Skyward #14
by Joe Henderson,  Lee Garbett (Cover Art), Antonio Fabela (Artist) 

Rating: 3 out of 5.

Big plot holes. And the situation with the diminished gravity wasn‘t resolved in a satisfying manner either. And for a pivotal fight at the end of a series this wasn‘t too spectacular. A little disappointing?

The artwork is still good.

I wonder what will happen in the ultimate issue?


Skyward #15
by Joe Henderson,  Lee Garbett (Cover Art), Antonio Fabela (Artist) 

Rating: 3.5 out of 5.

The end of this series. Did this issue deliver? Well, not really.

Was the story arch of these last few issues a good one? This last story arc was the weakest for me. Maybe. To be fair, I think I should re-read all 15 issues in one sitting at one point. The beginning of the series was definitely the most exciting.

I was a little underwhelmed by the plot of these last few issues.

Heavy on the uplifting message. Let‘s all be friends and things will turn out for the better. Willa riding off into the sunset. Sony movie deal?

Bonus for the artwork. ★★★½☆

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The past, the future…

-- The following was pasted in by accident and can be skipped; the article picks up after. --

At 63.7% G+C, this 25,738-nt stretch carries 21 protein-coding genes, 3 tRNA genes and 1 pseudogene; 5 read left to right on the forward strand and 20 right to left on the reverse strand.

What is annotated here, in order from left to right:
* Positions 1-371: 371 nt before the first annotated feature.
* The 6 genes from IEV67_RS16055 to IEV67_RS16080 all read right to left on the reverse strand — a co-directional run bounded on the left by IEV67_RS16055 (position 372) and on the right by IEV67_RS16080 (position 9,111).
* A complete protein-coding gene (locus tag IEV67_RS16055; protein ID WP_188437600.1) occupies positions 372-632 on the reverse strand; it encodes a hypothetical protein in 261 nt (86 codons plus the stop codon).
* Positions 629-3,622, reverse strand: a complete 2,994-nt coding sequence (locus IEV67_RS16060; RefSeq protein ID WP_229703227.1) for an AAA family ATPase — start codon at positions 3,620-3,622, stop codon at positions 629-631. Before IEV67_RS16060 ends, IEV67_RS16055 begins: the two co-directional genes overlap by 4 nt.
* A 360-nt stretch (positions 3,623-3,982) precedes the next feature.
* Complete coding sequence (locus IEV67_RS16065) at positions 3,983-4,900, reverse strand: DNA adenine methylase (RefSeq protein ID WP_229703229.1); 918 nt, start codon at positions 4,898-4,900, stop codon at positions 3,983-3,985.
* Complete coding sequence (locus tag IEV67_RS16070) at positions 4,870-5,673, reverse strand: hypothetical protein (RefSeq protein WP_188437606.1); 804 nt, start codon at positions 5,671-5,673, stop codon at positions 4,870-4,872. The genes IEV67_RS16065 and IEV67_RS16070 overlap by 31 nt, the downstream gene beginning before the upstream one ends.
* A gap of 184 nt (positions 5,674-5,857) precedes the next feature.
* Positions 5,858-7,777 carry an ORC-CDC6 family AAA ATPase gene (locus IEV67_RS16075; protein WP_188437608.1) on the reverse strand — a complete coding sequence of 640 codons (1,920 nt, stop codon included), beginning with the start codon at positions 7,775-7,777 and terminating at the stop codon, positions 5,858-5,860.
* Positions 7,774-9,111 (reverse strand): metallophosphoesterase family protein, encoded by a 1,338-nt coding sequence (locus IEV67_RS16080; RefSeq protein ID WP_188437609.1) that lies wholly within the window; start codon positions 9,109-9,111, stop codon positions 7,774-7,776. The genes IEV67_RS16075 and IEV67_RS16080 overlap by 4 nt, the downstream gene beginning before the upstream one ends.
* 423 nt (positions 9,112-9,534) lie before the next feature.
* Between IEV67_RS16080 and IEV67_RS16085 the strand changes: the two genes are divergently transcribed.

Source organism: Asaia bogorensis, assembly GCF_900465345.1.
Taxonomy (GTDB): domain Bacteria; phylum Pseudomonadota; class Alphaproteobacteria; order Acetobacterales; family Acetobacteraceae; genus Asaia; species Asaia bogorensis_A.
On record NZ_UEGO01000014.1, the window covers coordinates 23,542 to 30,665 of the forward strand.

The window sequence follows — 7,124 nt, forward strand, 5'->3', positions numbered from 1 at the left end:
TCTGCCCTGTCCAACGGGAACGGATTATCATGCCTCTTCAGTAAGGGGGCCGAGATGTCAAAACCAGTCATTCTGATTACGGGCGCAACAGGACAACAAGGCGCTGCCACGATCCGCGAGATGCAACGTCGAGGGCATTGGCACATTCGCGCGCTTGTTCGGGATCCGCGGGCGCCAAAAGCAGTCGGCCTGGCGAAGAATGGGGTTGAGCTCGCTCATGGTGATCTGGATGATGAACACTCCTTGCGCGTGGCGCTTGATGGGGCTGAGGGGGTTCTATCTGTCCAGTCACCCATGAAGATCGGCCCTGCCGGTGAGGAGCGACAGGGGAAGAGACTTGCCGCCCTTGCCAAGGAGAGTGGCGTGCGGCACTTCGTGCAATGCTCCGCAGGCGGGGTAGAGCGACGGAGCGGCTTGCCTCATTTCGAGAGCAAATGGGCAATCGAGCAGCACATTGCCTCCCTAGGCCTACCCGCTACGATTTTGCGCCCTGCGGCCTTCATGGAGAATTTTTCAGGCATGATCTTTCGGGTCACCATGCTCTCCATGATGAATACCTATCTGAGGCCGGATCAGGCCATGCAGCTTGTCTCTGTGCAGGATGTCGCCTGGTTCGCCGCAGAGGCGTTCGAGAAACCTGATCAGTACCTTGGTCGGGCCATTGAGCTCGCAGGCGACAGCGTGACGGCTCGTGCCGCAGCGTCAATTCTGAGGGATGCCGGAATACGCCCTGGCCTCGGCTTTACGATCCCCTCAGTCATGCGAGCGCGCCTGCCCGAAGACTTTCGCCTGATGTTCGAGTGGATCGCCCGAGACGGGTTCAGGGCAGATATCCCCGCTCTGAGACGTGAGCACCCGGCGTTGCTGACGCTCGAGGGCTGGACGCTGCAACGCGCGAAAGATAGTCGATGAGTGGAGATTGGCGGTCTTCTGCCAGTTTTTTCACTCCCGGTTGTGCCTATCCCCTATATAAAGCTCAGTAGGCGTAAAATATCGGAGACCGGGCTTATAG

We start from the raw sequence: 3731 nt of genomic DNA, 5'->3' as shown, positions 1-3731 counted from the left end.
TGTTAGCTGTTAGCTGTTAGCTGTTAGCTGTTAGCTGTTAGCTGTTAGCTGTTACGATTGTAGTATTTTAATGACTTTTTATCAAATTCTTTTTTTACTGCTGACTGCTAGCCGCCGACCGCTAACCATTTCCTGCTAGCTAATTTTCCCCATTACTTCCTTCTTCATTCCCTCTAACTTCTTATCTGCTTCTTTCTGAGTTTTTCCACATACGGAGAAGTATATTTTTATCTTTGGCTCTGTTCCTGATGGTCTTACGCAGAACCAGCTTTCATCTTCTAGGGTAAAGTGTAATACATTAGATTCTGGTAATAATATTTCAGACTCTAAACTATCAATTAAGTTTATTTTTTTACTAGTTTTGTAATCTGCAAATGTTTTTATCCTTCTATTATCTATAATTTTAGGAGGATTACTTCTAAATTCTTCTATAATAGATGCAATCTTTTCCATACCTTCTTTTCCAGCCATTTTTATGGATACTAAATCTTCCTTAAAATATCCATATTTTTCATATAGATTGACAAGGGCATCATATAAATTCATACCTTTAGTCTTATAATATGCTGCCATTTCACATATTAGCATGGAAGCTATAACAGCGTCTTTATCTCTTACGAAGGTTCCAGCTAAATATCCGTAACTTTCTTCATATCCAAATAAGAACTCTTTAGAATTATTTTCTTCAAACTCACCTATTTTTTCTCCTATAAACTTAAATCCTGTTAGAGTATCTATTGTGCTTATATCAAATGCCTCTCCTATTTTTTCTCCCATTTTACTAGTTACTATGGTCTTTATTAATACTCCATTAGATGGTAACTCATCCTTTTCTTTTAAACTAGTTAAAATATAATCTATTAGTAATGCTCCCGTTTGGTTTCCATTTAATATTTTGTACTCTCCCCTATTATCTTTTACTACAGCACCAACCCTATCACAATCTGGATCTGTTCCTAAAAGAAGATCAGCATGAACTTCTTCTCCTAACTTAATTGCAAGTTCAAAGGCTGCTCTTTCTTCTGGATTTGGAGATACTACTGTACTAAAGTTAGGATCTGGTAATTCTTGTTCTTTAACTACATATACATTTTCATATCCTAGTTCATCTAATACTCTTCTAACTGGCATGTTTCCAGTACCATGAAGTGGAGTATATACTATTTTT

Saga flashback on page 4!

Paper Girls #1
by Brian K. Vaughan (Goodreads Author),  Cliff Chiang (Illustrator), Matt Wilson (Illustrator) 

Rating: 5 out of 5.

Confusing start. Love the artwork. I am pretty sure I flipped through the beginning of this comic before and didn‘t like it much at the time. But I can’t find any record of it. Time has passed, I have read a lot more comics and I like this!

Had to double-check: this is set on November 1, 1988. I can‘t tell you without spoiler tags, why I confirmed that date. So I am not telling you. Instead I will now read the collected Volume 1, which I managed to get for free in German. 

Alternate reading:
– H. G. Wells, War of the Worlds